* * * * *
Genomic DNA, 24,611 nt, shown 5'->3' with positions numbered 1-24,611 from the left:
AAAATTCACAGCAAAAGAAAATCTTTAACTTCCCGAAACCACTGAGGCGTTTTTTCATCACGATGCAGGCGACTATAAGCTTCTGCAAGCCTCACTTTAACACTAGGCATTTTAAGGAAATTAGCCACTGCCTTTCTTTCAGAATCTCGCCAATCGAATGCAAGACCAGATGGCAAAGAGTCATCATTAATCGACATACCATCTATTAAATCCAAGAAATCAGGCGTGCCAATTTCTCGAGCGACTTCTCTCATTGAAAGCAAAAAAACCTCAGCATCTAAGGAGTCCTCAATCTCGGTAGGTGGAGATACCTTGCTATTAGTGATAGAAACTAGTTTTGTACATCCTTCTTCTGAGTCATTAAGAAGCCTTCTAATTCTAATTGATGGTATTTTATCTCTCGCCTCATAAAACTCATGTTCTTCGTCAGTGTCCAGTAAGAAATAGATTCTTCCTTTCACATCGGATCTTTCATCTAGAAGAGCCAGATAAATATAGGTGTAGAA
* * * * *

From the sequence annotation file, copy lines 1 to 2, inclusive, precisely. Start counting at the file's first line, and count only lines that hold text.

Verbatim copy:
Genomic DNA, 24,611 nt, shown 5'->3' with positions numbered 1-24,611 from the left:
AAAATTCACAGCAAAAGAAAATCTTTAACTTCCCGAAACCACTGAGGCGTTTTTTCATCACGATGCAGGCGACTATAAGCTTCTGCAAGCCTCACTTTAACACTAGGCATTTTAAGGAAATTAGCCACTGCCTTTCTTTCAGAATCTCGCCAATCGAATGCAAGACCAGATGGCAAAGAGTCATCATTAATCGACATACCATCTATTAAATCCAAGAAATCAGGCGTGCCAATTTCTCGAGCGACTTCTCTCATTGAAAGCAAAAAAACCTCAGCATCTAAGGAGTCCTCAATCTCGGTAGGTGGAGATACCTTGCTATTAGTGATAGAAACTAGTTTTGTACATCCTTCTTCTGAGTCATTAAGAAGCCTTCTAATTCTAATTGATGGTATTTTATCTCTCGCCTCATAAAACTCATGTTCTTCGTCAGTGTCCAGTAAGAAATAGATTCTTCCTTTCACATCGGATCTTTCATCTAGAAGAGCCAGATAAATATAGGTGTAGAA